Michael, I see your point. What I feel is new in Said is actually something very frightening. The uncritical sentimentality of the Petro-Diplomatic Complex towards the Arabs –expressed over the years through such a journal as Middle East Journal, for instance– was given a theoretical basis [however faulty] by Said and became a world wide compulsory ["politically correct"] belief. This was so no matter how often Said was debunked or by whom, by Bernard Lewis or anyone else. Said did something that had probably been done before by others in other fields: He discredited a host of contrary views and reports. All the observations of Edward Lane or Chateaubriand, etc. were discredited. Said sets up Napoleon’s invasion of Egypt as a turning point and discredits Western observers who came afterwards. Of course, Karsten Niebuhr came before Napoleon. Anyhow, as you say, Said had extraordinary success in disallowing discordant voices [from his viewpoint] and thereby distorting the study of the history and society of a very large part of the world. Yes, we do have to deal with Said’s legacy, like it or not.

  13. Eliyahu says:

    Michael, I see your point. What I feel is new in Said is actually something very frightening. The uncritical sentimentality of the Petro-Diplomatic Complex towards the Arabs –expressed over the years through such a journal as Middle East Journal, for instance– was given a theoretical basis [however faulty] by Said and became a world wide compulsory ["politically correct"] belief. This was so no matter how often Said was debunked or by whom, by Bernard Lewis or anyone else. Said did something that had probably been done before by others in other fields: He discredited a host of contrary views and reports. All the observations of Edward Lane or Chateaubriand, etc. were discredited. Said sets up Napoleon’s invasion of Egypt as a turning point and discredits Western observers who came afterwards. Of course, Karsten Niebuhr came before Napoleon. Anyhow, as you say, Said had extraordinary success in disallowing discordant voices [from his viewpoint] and thereby distorting the study of the history and society of a very large part of the world. Yes, we do have to deal with Said’s legacy, like it or not.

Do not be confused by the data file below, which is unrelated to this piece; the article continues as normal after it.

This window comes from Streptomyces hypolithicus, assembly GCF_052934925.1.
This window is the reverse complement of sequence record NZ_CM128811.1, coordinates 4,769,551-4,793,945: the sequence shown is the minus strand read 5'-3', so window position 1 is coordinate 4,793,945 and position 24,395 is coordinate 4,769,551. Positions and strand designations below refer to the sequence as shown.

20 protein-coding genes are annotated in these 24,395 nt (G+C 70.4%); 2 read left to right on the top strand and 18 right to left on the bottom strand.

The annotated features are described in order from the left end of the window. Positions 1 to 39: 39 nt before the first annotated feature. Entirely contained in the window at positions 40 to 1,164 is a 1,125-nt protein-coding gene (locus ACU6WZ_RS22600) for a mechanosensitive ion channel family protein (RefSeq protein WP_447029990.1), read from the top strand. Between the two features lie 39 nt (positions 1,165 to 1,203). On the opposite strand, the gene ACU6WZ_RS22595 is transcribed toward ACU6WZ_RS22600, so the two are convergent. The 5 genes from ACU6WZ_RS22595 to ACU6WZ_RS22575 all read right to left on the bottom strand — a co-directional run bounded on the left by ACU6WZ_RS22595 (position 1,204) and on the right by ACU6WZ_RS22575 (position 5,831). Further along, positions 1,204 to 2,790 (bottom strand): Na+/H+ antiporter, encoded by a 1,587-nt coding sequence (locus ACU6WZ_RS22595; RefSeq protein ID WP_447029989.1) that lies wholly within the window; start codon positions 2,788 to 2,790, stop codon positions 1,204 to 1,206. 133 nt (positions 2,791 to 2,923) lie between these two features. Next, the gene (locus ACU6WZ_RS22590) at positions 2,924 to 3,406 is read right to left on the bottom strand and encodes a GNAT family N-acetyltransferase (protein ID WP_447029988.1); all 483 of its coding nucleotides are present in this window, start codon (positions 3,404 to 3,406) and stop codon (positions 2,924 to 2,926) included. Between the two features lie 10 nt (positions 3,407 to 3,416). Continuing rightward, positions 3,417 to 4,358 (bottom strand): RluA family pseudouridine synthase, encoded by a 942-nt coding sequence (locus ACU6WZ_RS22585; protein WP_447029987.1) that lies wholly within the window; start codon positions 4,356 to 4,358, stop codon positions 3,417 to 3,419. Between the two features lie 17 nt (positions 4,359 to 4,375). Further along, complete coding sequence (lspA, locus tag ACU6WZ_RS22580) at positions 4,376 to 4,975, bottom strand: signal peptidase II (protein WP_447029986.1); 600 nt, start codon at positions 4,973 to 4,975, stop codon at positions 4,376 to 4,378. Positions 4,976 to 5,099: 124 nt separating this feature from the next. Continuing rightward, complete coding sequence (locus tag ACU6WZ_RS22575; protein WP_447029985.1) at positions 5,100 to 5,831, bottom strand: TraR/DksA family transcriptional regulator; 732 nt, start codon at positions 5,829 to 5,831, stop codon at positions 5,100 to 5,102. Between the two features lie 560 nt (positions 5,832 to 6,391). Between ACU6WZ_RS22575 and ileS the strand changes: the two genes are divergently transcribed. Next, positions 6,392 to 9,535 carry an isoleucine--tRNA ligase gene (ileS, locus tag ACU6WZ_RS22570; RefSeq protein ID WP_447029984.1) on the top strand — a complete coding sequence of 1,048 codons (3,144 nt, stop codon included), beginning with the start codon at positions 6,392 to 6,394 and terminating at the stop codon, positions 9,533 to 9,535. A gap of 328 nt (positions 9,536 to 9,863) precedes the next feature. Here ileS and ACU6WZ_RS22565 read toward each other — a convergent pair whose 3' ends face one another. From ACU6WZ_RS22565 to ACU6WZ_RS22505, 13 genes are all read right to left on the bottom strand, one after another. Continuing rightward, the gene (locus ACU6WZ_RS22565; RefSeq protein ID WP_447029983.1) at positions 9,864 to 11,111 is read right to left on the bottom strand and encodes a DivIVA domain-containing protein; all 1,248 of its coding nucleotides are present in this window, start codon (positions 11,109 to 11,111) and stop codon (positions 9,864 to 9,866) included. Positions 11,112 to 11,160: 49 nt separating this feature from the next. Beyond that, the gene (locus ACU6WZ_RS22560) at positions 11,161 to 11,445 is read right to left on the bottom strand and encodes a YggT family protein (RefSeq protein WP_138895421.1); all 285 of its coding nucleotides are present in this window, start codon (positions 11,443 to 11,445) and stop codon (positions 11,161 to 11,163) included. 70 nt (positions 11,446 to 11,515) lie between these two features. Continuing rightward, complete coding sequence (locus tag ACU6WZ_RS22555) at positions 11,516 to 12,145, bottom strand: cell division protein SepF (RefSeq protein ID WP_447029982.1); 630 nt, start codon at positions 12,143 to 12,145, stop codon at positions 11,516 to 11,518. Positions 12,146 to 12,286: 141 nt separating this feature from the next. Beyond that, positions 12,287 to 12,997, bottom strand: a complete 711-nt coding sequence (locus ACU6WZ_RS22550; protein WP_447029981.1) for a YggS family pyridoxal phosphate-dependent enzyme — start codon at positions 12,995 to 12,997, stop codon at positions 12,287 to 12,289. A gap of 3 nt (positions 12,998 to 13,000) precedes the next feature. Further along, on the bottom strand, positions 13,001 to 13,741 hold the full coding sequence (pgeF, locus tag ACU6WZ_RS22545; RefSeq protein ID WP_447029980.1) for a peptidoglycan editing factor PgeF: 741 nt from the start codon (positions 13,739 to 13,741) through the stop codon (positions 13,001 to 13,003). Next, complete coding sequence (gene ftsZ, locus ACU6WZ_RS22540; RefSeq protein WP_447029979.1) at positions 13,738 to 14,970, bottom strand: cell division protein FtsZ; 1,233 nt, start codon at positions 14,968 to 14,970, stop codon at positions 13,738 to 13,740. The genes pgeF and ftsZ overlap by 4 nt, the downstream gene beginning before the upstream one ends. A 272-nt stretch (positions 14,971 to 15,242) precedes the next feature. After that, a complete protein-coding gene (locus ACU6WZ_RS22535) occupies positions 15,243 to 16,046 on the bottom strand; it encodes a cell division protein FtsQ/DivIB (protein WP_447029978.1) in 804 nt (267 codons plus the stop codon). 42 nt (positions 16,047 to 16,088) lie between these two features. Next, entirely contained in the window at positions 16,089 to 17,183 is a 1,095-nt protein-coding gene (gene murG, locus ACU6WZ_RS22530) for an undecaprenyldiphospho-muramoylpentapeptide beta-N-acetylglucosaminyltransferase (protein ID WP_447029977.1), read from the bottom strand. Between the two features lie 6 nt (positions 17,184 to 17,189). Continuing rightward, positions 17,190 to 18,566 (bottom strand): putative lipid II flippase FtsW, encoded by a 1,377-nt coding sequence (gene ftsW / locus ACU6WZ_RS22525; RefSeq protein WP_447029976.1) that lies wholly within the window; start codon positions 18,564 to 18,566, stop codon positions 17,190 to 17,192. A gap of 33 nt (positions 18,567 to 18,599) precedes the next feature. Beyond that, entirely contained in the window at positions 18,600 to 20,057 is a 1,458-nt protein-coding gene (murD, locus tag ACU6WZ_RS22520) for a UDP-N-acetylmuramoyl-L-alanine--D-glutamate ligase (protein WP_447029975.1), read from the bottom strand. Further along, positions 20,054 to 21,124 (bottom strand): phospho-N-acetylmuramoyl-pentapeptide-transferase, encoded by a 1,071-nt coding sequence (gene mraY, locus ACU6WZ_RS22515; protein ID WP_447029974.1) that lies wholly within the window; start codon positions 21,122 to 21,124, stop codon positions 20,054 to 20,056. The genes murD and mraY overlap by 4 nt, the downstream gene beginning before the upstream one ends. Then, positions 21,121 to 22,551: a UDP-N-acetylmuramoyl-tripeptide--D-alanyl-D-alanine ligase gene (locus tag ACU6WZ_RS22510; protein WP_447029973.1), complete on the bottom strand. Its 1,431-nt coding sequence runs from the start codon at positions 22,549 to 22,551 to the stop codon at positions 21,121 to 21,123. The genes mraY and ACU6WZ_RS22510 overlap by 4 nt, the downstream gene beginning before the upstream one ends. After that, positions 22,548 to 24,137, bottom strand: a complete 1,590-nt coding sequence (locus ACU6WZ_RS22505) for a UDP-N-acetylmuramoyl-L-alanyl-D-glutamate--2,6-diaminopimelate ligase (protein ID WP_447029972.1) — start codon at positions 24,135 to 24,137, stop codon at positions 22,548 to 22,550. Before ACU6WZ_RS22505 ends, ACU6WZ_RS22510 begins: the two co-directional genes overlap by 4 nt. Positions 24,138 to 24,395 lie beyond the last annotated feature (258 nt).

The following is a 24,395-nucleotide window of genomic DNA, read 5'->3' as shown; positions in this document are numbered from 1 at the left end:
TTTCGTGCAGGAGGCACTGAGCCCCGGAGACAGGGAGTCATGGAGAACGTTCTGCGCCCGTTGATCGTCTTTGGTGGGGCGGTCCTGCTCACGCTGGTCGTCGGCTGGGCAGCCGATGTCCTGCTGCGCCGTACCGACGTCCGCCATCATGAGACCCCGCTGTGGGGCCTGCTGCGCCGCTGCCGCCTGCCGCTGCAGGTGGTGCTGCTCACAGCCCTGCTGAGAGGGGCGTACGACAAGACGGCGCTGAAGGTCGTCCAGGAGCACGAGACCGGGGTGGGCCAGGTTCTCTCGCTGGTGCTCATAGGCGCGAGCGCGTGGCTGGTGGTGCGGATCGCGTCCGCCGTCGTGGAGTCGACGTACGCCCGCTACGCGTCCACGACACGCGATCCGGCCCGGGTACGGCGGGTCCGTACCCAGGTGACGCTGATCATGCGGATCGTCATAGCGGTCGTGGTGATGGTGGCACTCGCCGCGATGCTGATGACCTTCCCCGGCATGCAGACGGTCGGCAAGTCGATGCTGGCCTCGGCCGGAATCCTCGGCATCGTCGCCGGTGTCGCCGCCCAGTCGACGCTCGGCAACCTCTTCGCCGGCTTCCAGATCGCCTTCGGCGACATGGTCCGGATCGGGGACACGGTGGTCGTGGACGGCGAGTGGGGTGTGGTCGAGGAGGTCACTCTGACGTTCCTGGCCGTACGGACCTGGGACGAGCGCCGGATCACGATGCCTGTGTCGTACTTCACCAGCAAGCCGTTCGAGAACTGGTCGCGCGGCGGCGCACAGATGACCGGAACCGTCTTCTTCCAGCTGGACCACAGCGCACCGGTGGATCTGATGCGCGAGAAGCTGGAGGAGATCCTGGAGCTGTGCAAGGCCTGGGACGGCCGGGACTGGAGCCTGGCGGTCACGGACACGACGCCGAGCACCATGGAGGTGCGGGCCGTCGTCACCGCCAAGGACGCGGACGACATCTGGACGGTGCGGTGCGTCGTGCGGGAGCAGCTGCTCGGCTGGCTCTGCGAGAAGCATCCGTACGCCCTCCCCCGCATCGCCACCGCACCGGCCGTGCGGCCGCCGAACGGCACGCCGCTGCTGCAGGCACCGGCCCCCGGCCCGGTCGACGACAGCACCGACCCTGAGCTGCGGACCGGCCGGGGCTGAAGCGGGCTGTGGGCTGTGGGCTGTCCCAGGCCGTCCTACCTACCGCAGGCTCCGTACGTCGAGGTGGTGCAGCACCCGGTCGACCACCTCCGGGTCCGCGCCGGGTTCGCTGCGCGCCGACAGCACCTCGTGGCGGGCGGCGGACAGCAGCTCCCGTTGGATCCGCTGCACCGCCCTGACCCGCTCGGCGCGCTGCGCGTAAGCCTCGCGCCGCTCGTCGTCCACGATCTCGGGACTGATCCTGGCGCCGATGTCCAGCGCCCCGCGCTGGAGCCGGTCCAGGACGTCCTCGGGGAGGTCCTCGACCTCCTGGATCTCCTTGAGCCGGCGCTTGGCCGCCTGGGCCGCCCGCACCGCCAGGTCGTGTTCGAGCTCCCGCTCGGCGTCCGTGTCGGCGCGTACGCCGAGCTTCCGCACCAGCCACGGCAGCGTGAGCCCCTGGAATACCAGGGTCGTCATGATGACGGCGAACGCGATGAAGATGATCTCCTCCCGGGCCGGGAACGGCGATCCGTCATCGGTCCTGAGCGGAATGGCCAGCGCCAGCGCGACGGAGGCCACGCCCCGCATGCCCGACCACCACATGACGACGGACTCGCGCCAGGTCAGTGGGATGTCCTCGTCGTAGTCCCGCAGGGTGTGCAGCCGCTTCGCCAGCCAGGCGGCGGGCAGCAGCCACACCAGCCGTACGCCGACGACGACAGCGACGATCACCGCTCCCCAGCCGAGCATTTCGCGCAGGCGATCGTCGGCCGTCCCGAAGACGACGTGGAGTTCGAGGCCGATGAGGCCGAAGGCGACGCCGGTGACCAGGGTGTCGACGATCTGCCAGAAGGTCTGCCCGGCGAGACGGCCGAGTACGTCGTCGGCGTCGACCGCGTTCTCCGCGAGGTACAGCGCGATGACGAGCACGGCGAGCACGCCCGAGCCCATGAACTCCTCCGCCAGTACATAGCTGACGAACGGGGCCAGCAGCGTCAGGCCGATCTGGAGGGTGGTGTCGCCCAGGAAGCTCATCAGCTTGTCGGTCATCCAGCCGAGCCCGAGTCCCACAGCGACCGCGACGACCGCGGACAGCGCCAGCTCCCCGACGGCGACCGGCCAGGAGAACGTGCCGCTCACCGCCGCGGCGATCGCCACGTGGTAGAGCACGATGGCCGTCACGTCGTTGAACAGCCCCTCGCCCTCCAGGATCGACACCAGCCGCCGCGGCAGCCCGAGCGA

14. Eliyahu says:

    Michael, I see your point. What I feel is new in Said is actually something very frightening. The uncritical sentimentality of the Petro-Diplomatic Complex towards the Arabs –expressed over the years through such a journal as Middle East Journal, for instance– was given a theoretical basis [however faulty] by Said and became a world wide compulsory ["politically correct"] belief. This was so no matter how often Said was debunked or by whom, by Bernard Lewis or anyone else. Said did something that had probably been done before by others in other fields: He discredited a host of contrary views and reports. All the observations of Edward Lane or Chateaubriand, etc. were discredited. Said sets up Napoleon’s invasion of Egypt as a turning point and discredits Western observers who came afterwards. Of course, Karsten Niebuhr came before Napoleon. Anyhow, as you say, Said had extraordinary success in disallowing discordant voices [from his viewpoint] and thereby distorting the study of the history and society of a very large part of the world. Yes, we do have to deal with Said’s legacy, like it or not.

  15. Eliyahu says:

    Michael, I see your point. What I feel is new in Said is actually something very frightening. The uncritical sentimentality of the Petro-Diplomatic Complex towards the Arabs –expressed over the years through such a journal as Middle East Journal, for instance– was given a theoretical basis [however faulty] by Said and became a world wide compulsory ["politically correct"] belief. This was so no matter how often Said was debunked or by whom, by Bernard Lewis or anyone else. Said did something that had probably been done before by others in other fields: He discredited a host of contrary views and reports. All the observations of Edward Lane or Chateaubriand, etc. were discredited. Said sets up Napoleon’s invasion of Egypt as a turning point and discredits Western observers who came afterwards. Of course, Karsten Niebuhr came before Napoleon. Anyhow, as you say, Said had extraordinary success in disallowing discordant voices [from his viewpoint] and thereby distorting the study of the history and society of a very large part of the world. Yes, we do have to deal with Said’s legacy, like it or not.